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Source: Headspace Instagram

Esri’s Multimedia Maps  

Esri is a supplier of geographic information system software that uses smart mapping and GIS on the ArcGIS platform. Their mission is to successfully mix the “science of where” with a common visual language through mapping and analytics. Esri’s mapping technology is involved in “vital efforts to predicting flash floods, managing supply chains in real time, and cutting disease outbreaks off at the pass.” Using earth photography as well as interactive diagrams the company is able to engage an audience who might not be as versed in the technology. In this way, multimedia allows them to be more accessible by engaging new audiences and expanding their GIS users.

Esri’s “Maps We Love” is an interactive program on their website that invites you to “create beautiful and powerful maps.” For Valentines Day on Instagram they posted some of these edited maps paired with puns. The map above, for example, represents eclipse duration and the path of the moon's shadow with an added reference to the pop song “Total Eclipse of the Heart.”  The result is a light-hearted series of images that are witty and appeal to a broad audience.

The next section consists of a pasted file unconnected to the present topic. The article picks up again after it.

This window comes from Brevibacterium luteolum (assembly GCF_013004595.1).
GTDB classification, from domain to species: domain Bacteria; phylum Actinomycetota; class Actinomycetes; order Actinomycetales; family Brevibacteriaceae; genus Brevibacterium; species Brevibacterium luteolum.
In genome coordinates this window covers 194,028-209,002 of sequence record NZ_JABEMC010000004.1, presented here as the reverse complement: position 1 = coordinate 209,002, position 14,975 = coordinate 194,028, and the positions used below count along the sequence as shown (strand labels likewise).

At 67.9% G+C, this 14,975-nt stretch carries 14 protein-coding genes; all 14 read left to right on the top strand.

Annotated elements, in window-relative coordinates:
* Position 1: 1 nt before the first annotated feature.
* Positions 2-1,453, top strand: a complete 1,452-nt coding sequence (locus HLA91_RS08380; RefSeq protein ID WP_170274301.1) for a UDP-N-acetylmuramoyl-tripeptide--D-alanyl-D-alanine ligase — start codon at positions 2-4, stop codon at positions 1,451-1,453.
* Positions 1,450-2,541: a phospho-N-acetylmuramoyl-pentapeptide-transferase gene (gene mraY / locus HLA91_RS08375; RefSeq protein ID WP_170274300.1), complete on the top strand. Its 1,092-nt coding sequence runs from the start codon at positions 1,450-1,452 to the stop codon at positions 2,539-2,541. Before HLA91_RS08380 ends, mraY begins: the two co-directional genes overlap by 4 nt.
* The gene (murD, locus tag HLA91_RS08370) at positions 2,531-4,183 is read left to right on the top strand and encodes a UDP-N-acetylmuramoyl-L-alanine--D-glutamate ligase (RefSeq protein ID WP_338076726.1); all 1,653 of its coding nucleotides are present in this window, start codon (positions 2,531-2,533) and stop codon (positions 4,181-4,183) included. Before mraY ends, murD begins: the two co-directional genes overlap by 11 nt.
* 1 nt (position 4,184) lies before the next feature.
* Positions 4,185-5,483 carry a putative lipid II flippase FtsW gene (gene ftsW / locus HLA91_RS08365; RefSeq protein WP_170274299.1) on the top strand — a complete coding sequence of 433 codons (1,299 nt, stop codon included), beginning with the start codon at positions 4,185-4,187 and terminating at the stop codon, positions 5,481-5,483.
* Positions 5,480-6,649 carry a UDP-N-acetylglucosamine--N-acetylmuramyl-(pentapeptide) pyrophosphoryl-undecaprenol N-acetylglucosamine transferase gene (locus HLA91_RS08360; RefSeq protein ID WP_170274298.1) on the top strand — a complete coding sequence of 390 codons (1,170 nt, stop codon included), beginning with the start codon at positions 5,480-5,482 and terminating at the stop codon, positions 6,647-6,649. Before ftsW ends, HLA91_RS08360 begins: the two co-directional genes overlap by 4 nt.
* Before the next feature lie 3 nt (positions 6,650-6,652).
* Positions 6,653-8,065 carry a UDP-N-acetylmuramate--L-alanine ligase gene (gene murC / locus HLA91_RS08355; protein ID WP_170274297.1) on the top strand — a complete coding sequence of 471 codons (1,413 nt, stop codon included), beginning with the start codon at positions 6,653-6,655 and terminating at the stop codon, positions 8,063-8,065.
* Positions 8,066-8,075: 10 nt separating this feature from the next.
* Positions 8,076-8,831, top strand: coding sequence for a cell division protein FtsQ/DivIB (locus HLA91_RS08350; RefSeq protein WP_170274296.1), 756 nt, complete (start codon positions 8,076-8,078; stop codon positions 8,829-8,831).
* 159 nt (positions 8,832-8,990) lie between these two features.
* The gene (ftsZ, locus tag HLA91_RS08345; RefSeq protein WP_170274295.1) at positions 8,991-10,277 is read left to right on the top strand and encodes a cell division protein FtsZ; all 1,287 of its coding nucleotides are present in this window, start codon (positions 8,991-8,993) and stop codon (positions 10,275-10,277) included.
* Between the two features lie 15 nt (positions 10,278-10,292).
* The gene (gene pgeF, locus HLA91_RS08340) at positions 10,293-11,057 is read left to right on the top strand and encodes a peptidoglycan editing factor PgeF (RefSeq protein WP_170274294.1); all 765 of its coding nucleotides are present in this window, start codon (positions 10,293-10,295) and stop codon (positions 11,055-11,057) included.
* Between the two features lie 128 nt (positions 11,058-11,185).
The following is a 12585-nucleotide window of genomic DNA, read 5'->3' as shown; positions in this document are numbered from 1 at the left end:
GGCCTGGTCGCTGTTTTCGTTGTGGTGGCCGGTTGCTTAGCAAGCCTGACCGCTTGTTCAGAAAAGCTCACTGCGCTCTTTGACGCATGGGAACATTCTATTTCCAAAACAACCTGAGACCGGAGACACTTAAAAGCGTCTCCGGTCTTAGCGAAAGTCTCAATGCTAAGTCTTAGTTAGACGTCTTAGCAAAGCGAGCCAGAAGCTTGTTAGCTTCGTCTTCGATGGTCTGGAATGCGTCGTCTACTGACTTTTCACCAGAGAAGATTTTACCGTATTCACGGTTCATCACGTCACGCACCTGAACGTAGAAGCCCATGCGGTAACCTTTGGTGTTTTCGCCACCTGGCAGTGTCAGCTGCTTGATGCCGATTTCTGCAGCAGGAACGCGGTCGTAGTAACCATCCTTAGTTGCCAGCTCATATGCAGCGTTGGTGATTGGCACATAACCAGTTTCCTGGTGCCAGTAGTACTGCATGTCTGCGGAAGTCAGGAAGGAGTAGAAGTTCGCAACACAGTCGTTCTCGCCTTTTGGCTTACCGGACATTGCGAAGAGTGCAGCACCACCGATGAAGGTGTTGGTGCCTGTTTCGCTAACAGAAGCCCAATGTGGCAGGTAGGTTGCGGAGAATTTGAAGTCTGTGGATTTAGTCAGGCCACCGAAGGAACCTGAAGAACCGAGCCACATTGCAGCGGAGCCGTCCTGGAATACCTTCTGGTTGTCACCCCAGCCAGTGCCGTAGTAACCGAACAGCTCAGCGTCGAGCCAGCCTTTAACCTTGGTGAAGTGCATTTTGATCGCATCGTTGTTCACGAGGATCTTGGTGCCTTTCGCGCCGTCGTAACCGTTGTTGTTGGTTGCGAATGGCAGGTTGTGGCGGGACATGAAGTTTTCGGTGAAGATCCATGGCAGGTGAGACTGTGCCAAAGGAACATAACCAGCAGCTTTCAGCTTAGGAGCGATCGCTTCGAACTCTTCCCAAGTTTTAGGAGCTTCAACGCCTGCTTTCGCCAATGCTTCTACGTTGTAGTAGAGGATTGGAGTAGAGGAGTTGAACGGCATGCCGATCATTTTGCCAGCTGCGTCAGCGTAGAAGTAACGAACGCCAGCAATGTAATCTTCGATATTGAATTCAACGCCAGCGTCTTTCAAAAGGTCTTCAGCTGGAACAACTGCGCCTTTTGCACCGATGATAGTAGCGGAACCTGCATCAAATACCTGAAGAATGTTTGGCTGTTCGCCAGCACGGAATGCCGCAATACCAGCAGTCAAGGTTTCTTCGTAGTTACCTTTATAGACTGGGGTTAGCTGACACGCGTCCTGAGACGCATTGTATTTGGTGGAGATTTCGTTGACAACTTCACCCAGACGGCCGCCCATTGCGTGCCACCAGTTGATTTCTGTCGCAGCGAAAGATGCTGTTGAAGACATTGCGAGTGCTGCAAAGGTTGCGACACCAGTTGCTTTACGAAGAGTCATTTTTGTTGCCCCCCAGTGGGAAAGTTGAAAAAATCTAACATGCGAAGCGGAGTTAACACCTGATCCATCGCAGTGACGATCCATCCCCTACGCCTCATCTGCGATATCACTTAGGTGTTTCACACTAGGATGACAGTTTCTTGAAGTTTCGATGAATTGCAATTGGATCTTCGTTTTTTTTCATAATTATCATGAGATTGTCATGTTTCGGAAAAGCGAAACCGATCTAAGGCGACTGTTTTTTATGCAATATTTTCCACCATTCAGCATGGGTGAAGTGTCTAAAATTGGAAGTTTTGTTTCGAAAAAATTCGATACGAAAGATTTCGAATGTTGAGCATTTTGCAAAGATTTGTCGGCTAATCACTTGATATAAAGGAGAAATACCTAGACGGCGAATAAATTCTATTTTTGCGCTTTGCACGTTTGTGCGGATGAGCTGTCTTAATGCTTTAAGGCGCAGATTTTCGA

Heritage Wine Cellars’ Infographics

Heritage Wine Cellars is “one of the leading independently owned wine and craft distribution and import companies in the USA.” The company utilizes Instagram to post infographics that pair simple imagery with relevant data. These visuals help by providing the details about certain types of wine through exploring specific origin, ingredients, flavors, and recommended pairings. Further, the graphics are captivating because they are modestly hand-drawn yet elegant and educational. The result is unique content that people will be more willing to share.

Heritage Wine also pays attention to the global aspect of wine, creating graphics that take into account place and it’s significance. Australia and Italy are represented in the visuals below, attracting a larger target audience of people from around the world.

Multimedia Marketing Leads to Earned Media Success

As over 95 million images and videos are now added to channels like Instagram daily, it’s crucial to both incorporate and optimize multimedia during content creation and PR outreach. It is also important to learn as much as possible about where your content is being shared and by whom to understand it’s impact. For example, Cision’s new Share IQ image tracking software is able to analyze and index original content independent of text and hashtags across all digital channels. It also maps the history and path of each visual to provide insight about specific publishers or individual influencers. Overall, understanding multimedia and being able to harness its power will lead to more interest and reach-ultimately resulting in earned media success.

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About Maggie Latham

Maggie Latham is an artist/designer, writer and small business owner. She has written for Cision on the topics of brand design, social media marketing and conscious business.